Binance and its executives, Gambaryan and Nadeem Anjarwalla, a British Kenyan who works as Binance’s regional manager for Africa, are accused of four counts of tax evasion. Failing to register for taxes with Nigeria’s Federal Inland Revenue Service is one of the allegations.

Anjarwalla departed the nation in March, but Gambaryan has been detained since February. The two executives were dropped from the tax evasion lawsuit by Nigeria’s Federal Inland Revenue Service, but they and Binance are still accused of money laundering.

Binance declared that the allegations ought to be withdrawn. Both Anjarwalla and Gambaryan refute these accusations as well.

Nigeria has laid the blame for its currency problems on Binance. The country’s currency sank to a record low as a result of persistent dollar shortages, and cryptocurrency websites became the preferred means of trading the naira.

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Ghana’s bondholders, govt to discuss debt restructuring next week



Following a deal struck with official creditors earlier this week, Ghana and its bondholders will resume negotiations next week to work out a debt restructuring plan for $13 billion in foreign notes, according to four sources cited by Reuters.

Ghana, a producer of cocoa and gold, failed to pay back the majority of its $30 billion in external debt in 2022 due to the COVID-19 pandemic, the conflict in Ukraine, and sharp increases in interest rates worldwide that increased the cost of borrowing. It had initiated formal negotiations in mid-March with two groups of bondholders: one comprising regional African banks and another of Western asset managers and hedge funds.

However, due to the planned deal’s failure to meet the requirements of the International Monetary Fund’s debt sustainability analysis (DSA), negotiations came to a standstill in April. Currently, both parties are under pressure to finalize an agreement before the elections in December.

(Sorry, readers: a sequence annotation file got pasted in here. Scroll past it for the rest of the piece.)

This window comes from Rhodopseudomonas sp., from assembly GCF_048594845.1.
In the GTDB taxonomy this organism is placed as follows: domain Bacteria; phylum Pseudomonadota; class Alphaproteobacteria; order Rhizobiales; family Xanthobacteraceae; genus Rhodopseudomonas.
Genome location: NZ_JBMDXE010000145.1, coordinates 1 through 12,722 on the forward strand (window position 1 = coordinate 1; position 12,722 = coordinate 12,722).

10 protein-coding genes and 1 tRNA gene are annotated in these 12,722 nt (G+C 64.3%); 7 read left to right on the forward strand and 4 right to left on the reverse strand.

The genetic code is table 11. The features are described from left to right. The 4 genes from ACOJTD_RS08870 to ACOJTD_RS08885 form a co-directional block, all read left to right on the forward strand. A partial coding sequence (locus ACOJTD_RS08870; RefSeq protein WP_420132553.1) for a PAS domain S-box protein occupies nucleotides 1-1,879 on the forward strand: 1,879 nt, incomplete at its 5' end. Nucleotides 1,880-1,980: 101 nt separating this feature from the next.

Hours after the government and official creditors wrapped up their agreement on Tuesday, according to people familiar with the matter who spoke with Reuters, government advisors had gotten in touch with their counterparts at the bondholder organization.

The individuals, who wished to remain anonymous, claimed that the government advisors provided information on both the official creditor agreement and specifics from the most recent debt sustainability review from the IMF.

“People are incentivized,” one of the sources said. “Things can happen quickly.”

An official response is yet to be grated by Ghana’s Finance Ministry on the disclosure. Meanwhile, financial advisors are presently examining the given information, according to two of the sources, who also stated that it will serve as the basis for discussions starting next week.

Prior negotiations to establish an agreement that satisfied the IMF’s debt-sustainability targets, which were outlined in the initial assessment of the fund’s $3 billion loan program with Ghana, broke down with two parties that held about $13 billion of the country’s foreign bonds.

Nevertheless, given that Ghana’s economy has since recovered, two sources stated that they anticipated the agreement would be in line with the fund’s modified DSA in light of the second review’s conclusion in early April.